© the copyright holder. Photo credit: Clan Macpherson Museum
We own a beautiful painting of ‘Miss Toller’ by the artist, Bessie Hamilton Johnston. Our desire to learn more about the artist led to this painting by the same artist at the Clan Macpherson Museum, the only example of her work in a public collection.
We can find nothing about Bessie Hamilton Johnston on the internet. We would be interested to know whether she was Scottish. She appears to be an amazing and accomplished female artist and it would be lovely to know more about her.
Art UK: we have nothing but some active dates and would be grateful for any further information to pass on to the Clan Macpherson Museum. The portrait of Albert Macpherson of Cluny is also signed bottom right 'B. Hamilton Johnston'.
The collection has commented: ‘The Clan Museum archives has no information on the artist. The back of the painting has been checked and there is no further information there.’
The sitter was the 17th Chief. At what date did the family move its principal seat from Speyside to Blaiirgowrie in Perthshire?
The artist may be related to Sir Henry Hamilton Johnston [1858-1927] explorer, artist,student at the RA, botanist, colonial administrator , Liberal politician and linguist. Gill carved a memorial plaque to him in St Nicholas, Poling, Sussex
There is a 1977 biography devoted to him by James A Casada
for the Chiefs see online Macpherson of Dalchully [ note the spelling] , The Chiefs of Clan Macpherson, Edinburgh , 1947
There was a sale in Glasgow in 1943 which included family portraits
There's a probate record for a Bessie Hamilton Johnston who died in Hove in 1943
for Albert see pp.67-8 - he spent much of his time in London, having trained as a stockbroker
Our portrait looks like 1920s based on the sitter's dates and clothing.
Andrew, thank you for the Probate calendar book entry. I note Probate was granted "to Thomas Wilfred Bennet Clark writer to the Signet". (Writer to the Signet is a wonderful term for a Scottish solicitor.) I would presume that although BHJ died in England that her will was drawn up in Scotland, which would suggest that she previously resided north of the border.
The death record index of the Bessie Hamilton Johnston who died in Hove in 1943 gives her age at death as 83, which means an approximate birth year of 1860.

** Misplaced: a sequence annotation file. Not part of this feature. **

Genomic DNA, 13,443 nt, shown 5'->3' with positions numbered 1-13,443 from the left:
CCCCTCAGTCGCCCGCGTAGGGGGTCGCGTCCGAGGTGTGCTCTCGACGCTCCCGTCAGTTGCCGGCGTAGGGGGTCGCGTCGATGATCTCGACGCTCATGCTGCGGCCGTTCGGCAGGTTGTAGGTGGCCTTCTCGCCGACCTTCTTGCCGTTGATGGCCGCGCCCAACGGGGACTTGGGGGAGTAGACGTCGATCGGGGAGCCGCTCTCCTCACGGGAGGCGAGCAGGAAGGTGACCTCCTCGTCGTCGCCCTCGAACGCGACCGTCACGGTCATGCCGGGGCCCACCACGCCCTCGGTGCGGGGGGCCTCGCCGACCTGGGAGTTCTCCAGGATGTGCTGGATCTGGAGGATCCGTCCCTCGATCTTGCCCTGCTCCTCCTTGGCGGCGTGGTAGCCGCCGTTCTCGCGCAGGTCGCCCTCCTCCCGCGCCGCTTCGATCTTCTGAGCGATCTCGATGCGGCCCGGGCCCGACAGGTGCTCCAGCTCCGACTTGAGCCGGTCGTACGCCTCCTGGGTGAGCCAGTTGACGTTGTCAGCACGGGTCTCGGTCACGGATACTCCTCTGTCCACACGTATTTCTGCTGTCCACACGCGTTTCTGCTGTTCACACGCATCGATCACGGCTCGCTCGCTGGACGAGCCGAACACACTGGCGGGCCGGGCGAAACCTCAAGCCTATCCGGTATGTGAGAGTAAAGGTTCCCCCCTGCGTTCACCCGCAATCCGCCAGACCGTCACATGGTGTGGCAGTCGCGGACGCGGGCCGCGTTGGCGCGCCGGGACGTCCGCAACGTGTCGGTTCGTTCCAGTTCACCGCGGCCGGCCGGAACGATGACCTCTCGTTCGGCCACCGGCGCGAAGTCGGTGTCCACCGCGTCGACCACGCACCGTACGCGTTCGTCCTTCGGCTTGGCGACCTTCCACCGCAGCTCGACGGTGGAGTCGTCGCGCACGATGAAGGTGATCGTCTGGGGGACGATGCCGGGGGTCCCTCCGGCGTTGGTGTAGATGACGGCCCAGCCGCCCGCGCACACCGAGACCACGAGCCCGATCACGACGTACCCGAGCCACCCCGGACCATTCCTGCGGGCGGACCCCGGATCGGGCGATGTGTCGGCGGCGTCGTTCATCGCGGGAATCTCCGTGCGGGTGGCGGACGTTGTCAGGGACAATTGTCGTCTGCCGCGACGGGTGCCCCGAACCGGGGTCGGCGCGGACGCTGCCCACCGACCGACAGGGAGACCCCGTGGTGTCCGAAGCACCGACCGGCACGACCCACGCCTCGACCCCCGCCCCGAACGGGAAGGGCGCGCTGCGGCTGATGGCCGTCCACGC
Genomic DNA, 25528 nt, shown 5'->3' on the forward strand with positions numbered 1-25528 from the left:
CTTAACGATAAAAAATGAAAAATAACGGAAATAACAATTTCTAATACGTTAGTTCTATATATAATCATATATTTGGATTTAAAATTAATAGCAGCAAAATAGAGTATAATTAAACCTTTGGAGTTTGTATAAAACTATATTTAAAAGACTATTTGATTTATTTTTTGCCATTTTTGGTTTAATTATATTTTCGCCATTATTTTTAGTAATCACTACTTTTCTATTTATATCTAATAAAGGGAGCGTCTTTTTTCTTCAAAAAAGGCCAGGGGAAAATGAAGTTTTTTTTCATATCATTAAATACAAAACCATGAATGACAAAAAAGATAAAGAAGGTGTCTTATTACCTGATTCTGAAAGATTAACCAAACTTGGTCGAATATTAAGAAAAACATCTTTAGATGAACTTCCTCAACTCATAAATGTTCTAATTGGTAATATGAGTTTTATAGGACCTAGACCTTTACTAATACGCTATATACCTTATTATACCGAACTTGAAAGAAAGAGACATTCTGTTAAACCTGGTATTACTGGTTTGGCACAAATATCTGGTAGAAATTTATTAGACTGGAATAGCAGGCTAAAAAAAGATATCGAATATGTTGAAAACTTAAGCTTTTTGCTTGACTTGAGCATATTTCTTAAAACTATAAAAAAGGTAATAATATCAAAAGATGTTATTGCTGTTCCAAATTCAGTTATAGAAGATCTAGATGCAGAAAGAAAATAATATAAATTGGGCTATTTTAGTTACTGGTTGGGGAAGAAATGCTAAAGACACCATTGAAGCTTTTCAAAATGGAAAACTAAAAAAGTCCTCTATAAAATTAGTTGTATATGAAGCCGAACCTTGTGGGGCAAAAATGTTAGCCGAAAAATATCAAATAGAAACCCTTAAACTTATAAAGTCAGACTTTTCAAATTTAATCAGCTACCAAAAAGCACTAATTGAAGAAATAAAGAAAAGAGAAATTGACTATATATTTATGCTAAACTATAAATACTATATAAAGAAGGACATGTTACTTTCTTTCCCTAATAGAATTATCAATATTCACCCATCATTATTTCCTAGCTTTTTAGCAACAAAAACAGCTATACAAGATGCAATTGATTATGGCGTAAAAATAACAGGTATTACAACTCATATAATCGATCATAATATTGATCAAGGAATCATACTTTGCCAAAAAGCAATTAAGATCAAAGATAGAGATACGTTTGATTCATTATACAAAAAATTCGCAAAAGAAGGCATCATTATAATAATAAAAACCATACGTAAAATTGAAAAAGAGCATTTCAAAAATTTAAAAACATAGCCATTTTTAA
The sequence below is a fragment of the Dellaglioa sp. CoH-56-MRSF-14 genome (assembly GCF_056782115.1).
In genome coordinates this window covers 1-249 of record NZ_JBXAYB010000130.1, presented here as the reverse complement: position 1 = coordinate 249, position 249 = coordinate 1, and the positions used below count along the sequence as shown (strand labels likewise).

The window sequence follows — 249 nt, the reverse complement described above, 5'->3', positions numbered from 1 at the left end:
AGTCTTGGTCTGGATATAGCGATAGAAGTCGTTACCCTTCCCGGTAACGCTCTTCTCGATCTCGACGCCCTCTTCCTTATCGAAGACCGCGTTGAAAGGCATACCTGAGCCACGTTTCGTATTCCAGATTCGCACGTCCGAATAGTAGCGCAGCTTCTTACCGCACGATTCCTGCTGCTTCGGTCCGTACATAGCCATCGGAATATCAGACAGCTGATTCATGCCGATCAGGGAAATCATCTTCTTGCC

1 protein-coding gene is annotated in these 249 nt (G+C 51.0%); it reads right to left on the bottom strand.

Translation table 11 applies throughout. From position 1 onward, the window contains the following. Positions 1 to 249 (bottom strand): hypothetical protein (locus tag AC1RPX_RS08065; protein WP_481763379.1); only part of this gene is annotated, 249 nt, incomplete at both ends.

This is therefore likely to be the Bessie Hamilton Johnston in the 1911 census, married to Augustus Hamilton Johnston. They were married in 1888 in Kensington, and her maiden name was Bessie Robertson Ross (her father was Patrick Robertson Ross, who was born in Edinburgh... they are in Scotland in the 1881 census and he is a Major General).
Her husband Augustus was also born in Scotland. There are more related records on Ancestry which I am sure someone will be able to look up and report back on... I can't see anything relating to being an artist though.
There was a son, Douglas Hamilton-Johnston (b 1889) who was killed in the First World War:
This also says Bessie's father was a Major-General, so it's presumably the same family.
It also says he lived in Chelsea (presumably during his years at Westminster School) so that might be helpful.
Here is an expanded possibility, with its various Scottish and London connections:
Born as Bessie Robertson, at Cleveland Square, Westminster, London, on the 15th September 1860, from which address she was baptised on the 6th October at Paddington Green St Mary, Westminster, she was the daughter of Patrick Robertson, an army General, and his wife, since 1851, Amelia Ann Maynard (born on the Cape of Good Hope, and whose father was Charles Maynard, a Cape merchant).